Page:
It’s night, everybody tries to sleep. Except for the two small girls next to me. They can’t stop playing some game on the computer screen in front of them. At three o’clock in the morning a warm meal is served which fills the plane with the smell of beef. Then I suddenly see a light in the horizon. The sun is rising over Africa!
My first steps on African soil are in Addis Ababa where I change flights. During the last part of the journey I can see the enormous Lake Malawi 11 kilometers below us. The fact that my luggage got stuck in Addis and that it’s just me in my winter clothing arriving in warm Zimbabwe can’t spoil my excitement of finally seeing Zimbabwe with my own eyes!
John, the director of IMBA Zimbabwe, awaits me at the airport of Harare. My first impressions are the green scenery of Zimbabwe and the many people walking seemingly carefreely on the side of the road. Suddenly it’s raining cats and dogs and the thunder gives me a spectacular welcome. The potholes in the sandy roads force us to sway from one side to the other.
I stay in a cute, small house which is surrounded by blossoming trees. Sounds of playing children and hooting cars fill the gentle warm air. The house is located on the terrain of Young Africa, a school that provides practical and academic education to youngsters. I will not be lonely here: there are many students, the friendly guards are at their posts, there are curious neighbor boys of four and seven years and of course there is Mai Jessy, Young Africa’s housekeeper. They all love small talk and help me adjust to the different lifestyle.
Shaking and clapping hands
It’s clear that I am new in Zim, sometimes I am puzzled by the behavior of others. For example I soon discover that a firm, Dutch handshake is not the custom in Zimbabwe. Here we take each other’s hand, then each other’s thumb and then the hand again. Another time I gave the neighbor boys a piece of cooked beetroot. Before they accepted it, they clapped their hands one time. I assumed they clapped off the bacteria this way, but later I found out it’s a sign of appreciation for the food. One morning I see some girls picking what looks like grapes from a tree. They give me a hutè too and I am surprised by the unique, sweet taste.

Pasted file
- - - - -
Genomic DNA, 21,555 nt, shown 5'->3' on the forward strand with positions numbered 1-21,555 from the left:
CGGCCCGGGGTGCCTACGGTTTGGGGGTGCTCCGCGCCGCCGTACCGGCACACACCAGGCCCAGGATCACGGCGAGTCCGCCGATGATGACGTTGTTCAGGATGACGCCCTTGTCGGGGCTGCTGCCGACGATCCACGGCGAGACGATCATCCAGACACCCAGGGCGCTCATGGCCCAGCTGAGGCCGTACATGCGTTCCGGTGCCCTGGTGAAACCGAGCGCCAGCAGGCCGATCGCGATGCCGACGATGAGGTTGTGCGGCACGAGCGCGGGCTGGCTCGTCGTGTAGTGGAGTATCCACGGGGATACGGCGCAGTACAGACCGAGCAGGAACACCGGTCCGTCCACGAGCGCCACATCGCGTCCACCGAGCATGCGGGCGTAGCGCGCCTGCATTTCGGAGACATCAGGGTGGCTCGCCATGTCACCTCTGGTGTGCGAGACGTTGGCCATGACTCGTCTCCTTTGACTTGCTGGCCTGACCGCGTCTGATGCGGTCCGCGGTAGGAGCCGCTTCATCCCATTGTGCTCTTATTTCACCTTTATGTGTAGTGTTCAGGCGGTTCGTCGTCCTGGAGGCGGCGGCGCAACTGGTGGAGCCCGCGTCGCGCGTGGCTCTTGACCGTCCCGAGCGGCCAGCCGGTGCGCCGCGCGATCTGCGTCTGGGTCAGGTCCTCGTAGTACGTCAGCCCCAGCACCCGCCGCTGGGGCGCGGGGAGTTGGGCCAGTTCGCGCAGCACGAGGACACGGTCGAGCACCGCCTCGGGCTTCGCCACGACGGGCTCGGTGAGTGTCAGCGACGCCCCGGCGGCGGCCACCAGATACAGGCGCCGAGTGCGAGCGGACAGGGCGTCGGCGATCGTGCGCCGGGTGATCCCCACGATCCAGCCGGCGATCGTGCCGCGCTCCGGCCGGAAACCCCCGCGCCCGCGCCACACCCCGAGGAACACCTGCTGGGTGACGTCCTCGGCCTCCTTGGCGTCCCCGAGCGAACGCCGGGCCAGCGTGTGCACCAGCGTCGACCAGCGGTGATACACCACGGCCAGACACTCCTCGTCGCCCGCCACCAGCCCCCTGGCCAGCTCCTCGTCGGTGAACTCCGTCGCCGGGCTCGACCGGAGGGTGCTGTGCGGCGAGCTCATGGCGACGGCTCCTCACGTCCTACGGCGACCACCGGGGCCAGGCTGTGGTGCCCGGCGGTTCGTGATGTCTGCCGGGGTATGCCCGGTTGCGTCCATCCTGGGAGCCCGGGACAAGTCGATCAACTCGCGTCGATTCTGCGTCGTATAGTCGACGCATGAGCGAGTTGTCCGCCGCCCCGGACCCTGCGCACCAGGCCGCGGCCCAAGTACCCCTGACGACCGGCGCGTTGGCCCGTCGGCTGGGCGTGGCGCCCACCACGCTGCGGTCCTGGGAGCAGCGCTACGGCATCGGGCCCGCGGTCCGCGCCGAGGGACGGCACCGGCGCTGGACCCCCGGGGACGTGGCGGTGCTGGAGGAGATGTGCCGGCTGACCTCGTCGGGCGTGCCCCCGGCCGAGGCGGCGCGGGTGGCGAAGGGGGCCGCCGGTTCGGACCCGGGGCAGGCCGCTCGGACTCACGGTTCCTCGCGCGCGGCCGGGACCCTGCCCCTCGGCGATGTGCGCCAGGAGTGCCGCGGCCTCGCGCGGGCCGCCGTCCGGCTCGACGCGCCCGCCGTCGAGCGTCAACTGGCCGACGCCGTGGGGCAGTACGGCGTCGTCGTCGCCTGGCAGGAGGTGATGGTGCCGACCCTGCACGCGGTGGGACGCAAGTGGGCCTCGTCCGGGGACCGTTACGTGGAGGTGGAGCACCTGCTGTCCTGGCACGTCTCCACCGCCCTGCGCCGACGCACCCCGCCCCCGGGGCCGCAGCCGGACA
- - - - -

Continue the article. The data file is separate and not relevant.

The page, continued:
With my hands
My first visit to IMBA! The terrain is so large! The children spot me from afar and we wave to each other. Two of the younger kids come running down the road to greet me. It’s thrilling to finally meet the children. We have been looking forward to meeting each other. It strikes me how well-mannered and kind they are. They show me their house, the fishpond and their gardens where they grow all kinds of vegetables and herbs. I am eating dinner with the IMBA family. They serve sadza with salty pumpkin leaves which we eat with our hands. They can’t believe that it’s the first time ever in my life that I eat sadza. Sadza in Zim is like bread in Holland.
Are you ready?
Summer holiday is over and everyone is getting ready for the new school season. School fees and uniforms are priority concerns right now, also for the children at IMBA. That’s how I end up in one of Harare’s suburb Highfields, where countless people sew uniforms in workshops. Late-evening we return home with the precious uniforms. Another day at IMBA one of the girls proudly shows me her new shoes for school.
I am white
I am practically the only white person in Chitungwiza and the people that pass by let me know this once more by exclaiming ‘madam!’ and ‘murungu!’ (white!). Children are walking back to look at me a second time and one small boy is even scared of me and starts crying, poor sweetheart.
My research has started! It looks like it’s going to be very interesting. The reintegration process of children can be a matter of difficult issues and we need to handle the case of each child with royal delicacy. I feel very fortunate to be involved with IMBA, for I see that the team at IMBA is sincerely seeking the best interest of every child. Not surprisingly, once you know these precious children!